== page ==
People sometimes wonder if they should be doing something to create or cause their path to enlightenment or if they should wait for a big lightning bolt to hit them with Universal intelligence. There is more power in being responsible for your own actions.

The principle of “Cause and Effect” is, on the surface, pretty straightforward. What you do causes a particular something to happen. You flick on a light switch, a light bulb comes on. You neglect to pay a bill and the bill collector calls. You run head first into a brick wall and you’ll give yourself a tremendous headache!

The important point of cause and effect along the path to empowerment is to live our lives on the cause side of the coin, not the effect. Living from the effect side is the classic victim syndrome of “life is doing it to me.” It’s seeing ourselves as a victim to the circumstances and movement around us. From this place, we have no power, no choice, no ability to do much of anything except get smashed against the rocks in a river. The victim claims that “she made me angry” or “the economy ruined me financially.”

Being “at cause” is to acknowledge that we create our own reality. If in some form I “caused” the little old lady to pull in front of me and slow down, it’s clearer that I am then responsible for how I decide to respond to it. Being on the cause side allows us to be powerful, to choose, to create our own options of how we respond. It’s a place of total responsibility for the outcomes of our own lives.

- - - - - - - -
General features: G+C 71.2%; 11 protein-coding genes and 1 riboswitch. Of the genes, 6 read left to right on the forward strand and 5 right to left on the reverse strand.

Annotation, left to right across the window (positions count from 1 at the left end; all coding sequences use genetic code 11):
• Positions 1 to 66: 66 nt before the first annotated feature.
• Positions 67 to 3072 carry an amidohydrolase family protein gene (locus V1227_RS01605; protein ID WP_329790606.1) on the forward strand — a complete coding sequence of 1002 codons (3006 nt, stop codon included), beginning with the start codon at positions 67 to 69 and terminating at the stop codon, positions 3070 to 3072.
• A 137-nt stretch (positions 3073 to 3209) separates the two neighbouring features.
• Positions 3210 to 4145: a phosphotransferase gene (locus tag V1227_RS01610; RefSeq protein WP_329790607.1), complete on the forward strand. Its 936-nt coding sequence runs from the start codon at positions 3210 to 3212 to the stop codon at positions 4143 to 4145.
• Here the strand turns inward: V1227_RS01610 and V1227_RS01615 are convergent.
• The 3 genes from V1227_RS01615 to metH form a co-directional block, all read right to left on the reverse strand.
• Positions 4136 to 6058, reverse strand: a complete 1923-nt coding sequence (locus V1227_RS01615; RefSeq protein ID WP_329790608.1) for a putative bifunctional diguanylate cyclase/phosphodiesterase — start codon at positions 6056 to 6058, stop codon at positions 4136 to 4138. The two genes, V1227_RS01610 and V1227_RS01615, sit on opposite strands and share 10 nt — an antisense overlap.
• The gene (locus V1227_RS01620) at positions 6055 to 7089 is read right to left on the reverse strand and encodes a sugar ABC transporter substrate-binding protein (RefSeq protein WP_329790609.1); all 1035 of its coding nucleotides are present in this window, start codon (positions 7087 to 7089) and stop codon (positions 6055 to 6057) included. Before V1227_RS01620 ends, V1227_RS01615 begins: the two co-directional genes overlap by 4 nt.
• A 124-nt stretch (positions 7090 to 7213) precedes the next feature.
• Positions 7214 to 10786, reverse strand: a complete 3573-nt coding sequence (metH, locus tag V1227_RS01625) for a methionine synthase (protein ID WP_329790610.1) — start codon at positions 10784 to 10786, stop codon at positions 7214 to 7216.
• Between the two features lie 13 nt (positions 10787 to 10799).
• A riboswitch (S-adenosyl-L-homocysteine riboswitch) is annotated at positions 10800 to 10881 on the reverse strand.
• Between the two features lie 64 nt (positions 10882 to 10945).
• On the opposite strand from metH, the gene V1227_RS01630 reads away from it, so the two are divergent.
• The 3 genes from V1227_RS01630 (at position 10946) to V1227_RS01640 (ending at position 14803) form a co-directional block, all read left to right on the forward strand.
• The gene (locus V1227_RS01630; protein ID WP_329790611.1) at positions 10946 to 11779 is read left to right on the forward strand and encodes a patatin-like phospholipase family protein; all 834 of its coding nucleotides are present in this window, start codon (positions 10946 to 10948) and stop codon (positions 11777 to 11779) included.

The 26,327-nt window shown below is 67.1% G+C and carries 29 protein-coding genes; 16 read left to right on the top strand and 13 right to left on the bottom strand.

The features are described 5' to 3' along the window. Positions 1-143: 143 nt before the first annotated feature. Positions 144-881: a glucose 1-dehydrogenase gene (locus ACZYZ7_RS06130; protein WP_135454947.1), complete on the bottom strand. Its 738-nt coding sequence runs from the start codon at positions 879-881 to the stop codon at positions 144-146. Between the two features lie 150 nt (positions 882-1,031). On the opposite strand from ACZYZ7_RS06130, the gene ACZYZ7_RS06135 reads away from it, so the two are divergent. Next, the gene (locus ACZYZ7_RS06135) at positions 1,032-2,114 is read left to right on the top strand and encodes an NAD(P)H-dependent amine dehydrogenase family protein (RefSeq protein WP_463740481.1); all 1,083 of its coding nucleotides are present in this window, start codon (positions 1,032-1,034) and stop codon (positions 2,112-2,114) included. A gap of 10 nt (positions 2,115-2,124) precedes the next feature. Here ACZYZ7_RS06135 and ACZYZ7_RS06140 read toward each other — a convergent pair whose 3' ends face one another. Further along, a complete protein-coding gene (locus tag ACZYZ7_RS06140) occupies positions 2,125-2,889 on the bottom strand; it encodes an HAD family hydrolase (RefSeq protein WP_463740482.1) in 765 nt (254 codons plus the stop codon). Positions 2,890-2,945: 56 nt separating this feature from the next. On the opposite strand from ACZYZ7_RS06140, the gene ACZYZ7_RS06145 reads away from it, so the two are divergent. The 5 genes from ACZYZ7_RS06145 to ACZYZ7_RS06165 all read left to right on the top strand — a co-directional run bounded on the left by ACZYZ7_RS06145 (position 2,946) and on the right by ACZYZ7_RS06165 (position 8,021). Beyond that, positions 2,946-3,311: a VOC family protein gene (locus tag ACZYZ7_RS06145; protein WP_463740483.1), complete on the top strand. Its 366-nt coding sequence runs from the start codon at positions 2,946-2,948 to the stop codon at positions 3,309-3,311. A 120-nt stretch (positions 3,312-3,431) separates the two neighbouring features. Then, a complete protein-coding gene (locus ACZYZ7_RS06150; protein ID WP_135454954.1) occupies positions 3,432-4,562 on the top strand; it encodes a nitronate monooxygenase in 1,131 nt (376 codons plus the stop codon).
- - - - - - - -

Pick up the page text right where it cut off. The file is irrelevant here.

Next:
One tricky thing about cause and effect is that the effect can happen at the same time as the cause or even precede the cause! Though we live in a time-bound material world that moves in linear fashion, the universe itself does not. Time and space are illusions. As Albert Einstein pointed out, “The only reason for time is so that everything doesn’t happen at once.” He also said that “The distinction between the past, present, and future is only a persistently stubborn illusion.” Problem is that many of us take this illusion too seriously and it thwarts our efforts at growth.

For example, a student of mine was somewhat addicted to time. She wanted everything to unfold faster than it naturally did. She would find herself frustrated as she tried to control the process and speed up her learning. The lesson for her was to let go and let the process unfold in its own illusionary timeframe. Personal/spiritual growth has no set schedule. Once she got that concept, she found the freedom to walk through life with more peace and equanimity.

Be bold and create your own path, but trust in the process to bring true empowerment.